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Re: How could anyone ever fill out his own tax return?
« Reply #54 on: February 05, 2015, 07:52:16 PM »
Um, you've never looked over a copy of the tax return you've submitted?  When starting to do tax returns on your own, you can use previous years as a guide.  (And aren't you supposed to save copies for forever?)

As I understand it, most individual returns only require a holding period of 3 years, unless you're committing fraud, in which case you may have bigger issues to worry about. From the IRS: http://www.irs.gov/taxtopics/tc305.html
The way I read that, you only have to keep your supporting documentation for three years, but there is no mention of how long you should keep a copy of your actual filed returns. I can't find a reference for that.

Not that it really matters. The point is that if you have filed a tax return, you should actually have a copy you can review, so that you "know what one looks like".

Agreed that people should be aware of what returns look like. I happen to enjoy focusing on nitpicky details, though, and I recently told someone else worried about documentation that there's almost zero chance she'll be audited more than 3 years back. I used to think I had to keep everything forever, and I know that mindset is somewhat common.

Sibley

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Re: How could anyone ever fill out his own tax return?
« Reply #55 on: February 09, 2015, 08:16:54 AM »
I can't quote anything specific here, but I'd recommend to save your tax returns for at least 7 years. I have returns going back 10+ years, and don't plan on ditching any of it. I'd rather have them and not need them, than need them and not have them.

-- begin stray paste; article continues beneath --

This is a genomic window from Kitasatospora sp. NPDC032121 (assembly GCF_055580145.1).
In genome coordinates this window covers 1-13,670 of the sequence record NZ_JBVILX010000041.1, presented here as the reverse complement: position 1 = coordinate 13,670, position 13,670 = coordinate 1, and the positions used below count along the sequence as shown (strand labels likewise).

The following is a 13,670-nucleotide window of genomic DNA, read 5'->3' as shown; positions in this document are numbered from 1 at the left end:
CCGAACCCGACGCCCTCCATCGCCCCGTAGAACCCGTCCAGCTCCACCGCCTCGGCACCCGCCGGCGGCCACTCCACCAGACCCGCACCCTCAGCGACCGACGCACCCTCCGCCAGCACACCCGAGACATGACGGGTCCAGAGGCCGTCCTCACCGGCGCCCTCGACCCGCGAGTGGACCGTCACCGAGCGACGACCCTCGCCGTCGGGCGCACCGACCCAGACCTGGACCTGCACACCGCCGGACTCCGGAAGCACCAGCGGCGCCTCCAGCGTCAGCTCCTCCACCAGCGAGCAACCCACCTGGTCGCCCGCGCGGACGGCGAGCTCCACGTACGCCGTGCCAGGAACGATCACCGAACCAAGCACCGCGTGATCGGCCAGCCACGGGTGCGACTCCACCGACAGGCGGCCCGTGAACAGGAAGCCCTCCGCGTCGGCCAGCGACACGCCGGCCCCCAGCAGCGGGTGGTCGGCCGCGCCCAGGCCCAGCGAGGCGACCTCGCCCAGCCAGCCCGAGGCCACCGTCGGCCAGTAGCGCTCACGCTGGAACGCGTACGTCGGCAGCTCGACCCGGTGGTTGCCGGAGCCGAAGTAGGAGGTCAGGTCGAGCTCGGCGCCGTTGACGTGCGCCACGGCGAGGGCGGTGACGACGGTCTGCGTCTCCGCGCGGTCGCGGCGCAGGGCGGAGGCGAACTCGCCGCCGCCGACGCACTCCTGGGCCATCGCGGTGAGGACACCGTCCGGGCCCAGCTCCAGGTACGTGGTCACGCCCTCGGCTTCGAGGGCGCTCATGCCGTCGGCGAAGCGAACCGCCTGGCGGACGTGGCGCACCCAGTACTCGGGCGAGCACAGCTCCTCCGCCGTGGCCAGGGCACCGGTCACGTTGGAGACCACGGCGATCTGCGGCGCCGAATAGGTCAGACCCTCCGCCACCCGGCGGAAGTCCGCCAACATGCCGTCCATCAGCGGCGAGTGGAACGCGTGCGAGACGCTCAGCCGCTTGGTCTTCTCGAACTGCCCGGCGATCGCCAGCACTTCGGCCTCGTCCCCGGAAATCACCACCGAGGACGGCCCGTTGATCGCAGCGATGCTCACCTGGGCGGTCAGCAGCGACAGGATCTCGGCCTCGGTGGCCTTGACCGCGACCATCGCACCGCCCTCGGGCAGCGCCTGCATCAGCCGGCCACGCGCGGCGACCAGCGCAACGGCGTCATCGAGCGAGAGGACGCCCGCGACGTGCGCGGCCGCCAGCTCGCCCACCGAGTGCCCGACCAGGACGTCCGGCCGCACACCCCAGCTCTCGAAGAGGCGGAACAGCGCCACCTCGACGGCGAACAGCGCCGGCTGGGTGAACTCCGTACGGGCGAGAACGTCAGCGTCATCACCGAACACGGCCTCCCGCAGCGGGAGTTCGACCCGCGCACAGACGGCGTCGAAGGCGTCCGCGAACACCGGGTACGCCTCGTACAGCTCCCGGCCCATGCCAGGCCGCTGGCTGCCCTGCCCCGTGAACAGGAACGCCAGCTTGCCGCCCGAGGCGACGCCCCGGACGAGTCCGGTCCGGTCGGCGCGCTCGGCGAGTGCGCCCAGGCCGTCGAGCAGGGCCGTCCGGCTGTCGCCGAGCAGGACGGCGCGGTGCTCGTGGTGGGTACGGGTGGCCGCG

Also, be aware that the IRS' error rate when you paper file is much higher than with e-file. Meaning, make sure you keep a copy of what you filed just in case.

rugorak

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Re: How could anyone ever fill out his own tax return?
« Reply #56 on: February 12, 2015, 01:56:15 PM »
I can't quote anything specific here, but I'd recommend to save your tax returns for at least 7 years. I have returns going back 10+ years, and don't plan on ditching any of it. I'd rather have them and not need them, than need them and not have them.

Also, be aware that the IRS' error rate when you paper file is much higher than with e-file. Meaning, make sure you keep a copy of what you filed just in case.
http://www.irs.gov/Businesses/Small-Businesses-&-Self-Employed/How-long-should-I-keep-records

Everything else I can find seems to say the same. 7 years is the max you should need your records. The only exception is if you filed a fraudulent claim in which case you need them forever. But I would hope none of us are trying to commit fraud so 7 years should be fine.

chesebert

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Re: How could anyone ever fill out his own tax return?
« Reply #57 on: February 13, 2015, 12:55:38 AM »
For expats, filing out your own tax return is not very practical. My fed returns for each of the last 3 years have all been over 100 pages... state returns are shorter, but still long. If one is a part of a tax equalization program, there is no hope for a non-tax professional to work through the mess.


Paul der Krake

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Re: How could anyone ever fill out his own tax return?